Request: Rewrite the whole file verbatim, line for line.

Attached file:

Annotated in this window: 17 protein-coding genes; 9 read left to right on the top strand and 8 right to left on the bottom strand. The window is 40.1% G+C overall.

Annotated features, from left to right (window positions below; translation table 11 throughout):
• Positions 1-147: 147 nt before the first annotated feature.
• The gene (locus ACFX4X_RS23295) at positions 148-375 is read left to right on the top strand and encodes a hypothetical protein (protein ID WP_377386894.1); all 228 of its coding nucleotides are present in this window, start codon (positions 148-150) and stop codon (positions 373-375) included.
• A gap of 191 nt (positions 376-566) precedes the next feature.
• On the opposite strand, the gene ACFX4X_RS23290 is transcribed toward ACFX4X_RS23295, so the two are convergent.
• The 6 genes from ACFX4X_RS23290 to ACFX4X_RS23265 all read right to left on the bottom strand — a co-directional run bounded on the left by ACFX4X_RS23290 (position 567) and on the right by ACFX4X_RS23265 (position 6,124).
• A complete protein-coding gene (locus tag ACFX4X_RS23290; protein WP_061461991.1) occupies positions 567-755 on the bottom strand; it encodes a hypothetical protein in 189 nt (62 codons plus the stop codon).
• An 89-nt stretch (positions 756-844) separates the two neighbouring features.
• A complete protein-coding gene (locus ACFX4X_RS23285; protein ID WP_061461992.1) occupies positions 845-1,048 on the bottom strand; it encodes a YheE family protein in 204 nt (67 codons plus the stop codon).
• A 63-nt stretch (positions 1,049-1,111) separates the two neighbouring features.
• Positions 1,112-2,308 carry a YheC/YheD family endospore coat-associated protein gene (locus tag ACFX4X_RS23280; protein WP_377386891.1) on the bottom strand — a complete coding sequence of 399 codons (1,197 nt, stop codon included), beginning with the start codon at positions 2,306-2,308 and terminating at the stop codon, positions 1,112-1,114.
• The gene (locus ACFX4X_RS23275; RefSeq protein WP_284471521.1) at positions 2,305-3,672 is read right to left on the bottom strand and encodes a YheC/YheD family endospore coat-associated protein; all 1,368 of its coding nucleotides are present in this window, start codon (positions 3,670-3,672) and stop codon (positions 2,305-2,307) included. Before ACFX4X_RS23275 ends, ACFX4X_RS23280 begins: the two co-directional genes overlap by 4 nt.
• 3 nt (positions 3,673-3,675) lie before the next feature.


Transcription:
Annotated in this window: 17 protein-coding genes; 9 read left to right on the top strand and 8 right to left on the bottom strand. The window is 40.1% G+C overall.

Annotated features, from left to right (window positions below; translation table 11 throughout):
• Positions 1-147: 147 nt before the first annotated feature.
• The gene (locus ACFX4X_RS23295) at positions 148-375 is read left to right on the top strand and encodes a hypothetical protein (protein ID WP_377386894.1); all 228 of its coding nucleotides are present in this window, start codon (positions 148-150) and stop codon (positions 373-375) included.
• A gap of 191 nt (positions 376-566) precedes the next feature.
• On the opposite strand, the gene ACFX4X_RS23290 is transcribed toward ACFX4X_RS23295, so the two are convergent.
• The 6 genes from ACFX4X_RS23290 to ACFX4X_RS23265 all read right to left on the bottom strand — a co-directional run bounded on the left by ACFX4X_RS23290 (position 567) and on the right by ACFX4X_RS23265 (position 6,124).
• A complete protein-coding gene (locus tag ACFX4X_RS23290; protein WP_061461991.1) occupies positions 567-755 on the bottom strand; it encodes a hypothetical protein in 189 nt (62 codons plus the stop codon).
• An 89-nt stretch (positions 756-844) separates the two neighbouring features.
• A complete protein-coding gene (locus ACFX4X_RS23285; protein ID WP_061461992.1) occupies positions 845-1,048 on the bottom strand; it encodes a YheE family protein in 204 nt (67 codons plus the stop codon).
• A 63-nt stretch (positions 1,049-1,111) separates the two neighbouring features.
• Positions 1,112-2,308 carry a YheC/YheD family endospore coat-associated protein gene (locus tag ACFX4X_RS23280; protein WP_377386891.1) on the bottom strand — a complete coding sequence of 399 codons (1,197 nt, stop codon included), beginning with the start codon at positions 2,306-2,308 and terminating at the stop codon, positions 1,112-1,114.
• The gene (locus ACFX4X_RS23275; RefSeq protein WP_284471521.1) at positions 2,305-3,672 is read right to left on the bottom strand and encodes a YheC/YheD family endospore coat-associated protein; all 1,368 of its coding nucleotides are present in this window, start codon (positions 3,670-3,672) and stop codon (positions 2,305-2,307) included. Before ACFX4X_RS23275 ends, ACFX4X_RS23280 begins: the two co-directional genes overlap by 4 nt.
• 3 nt (positions 3,673-3,675) lie before the next feature.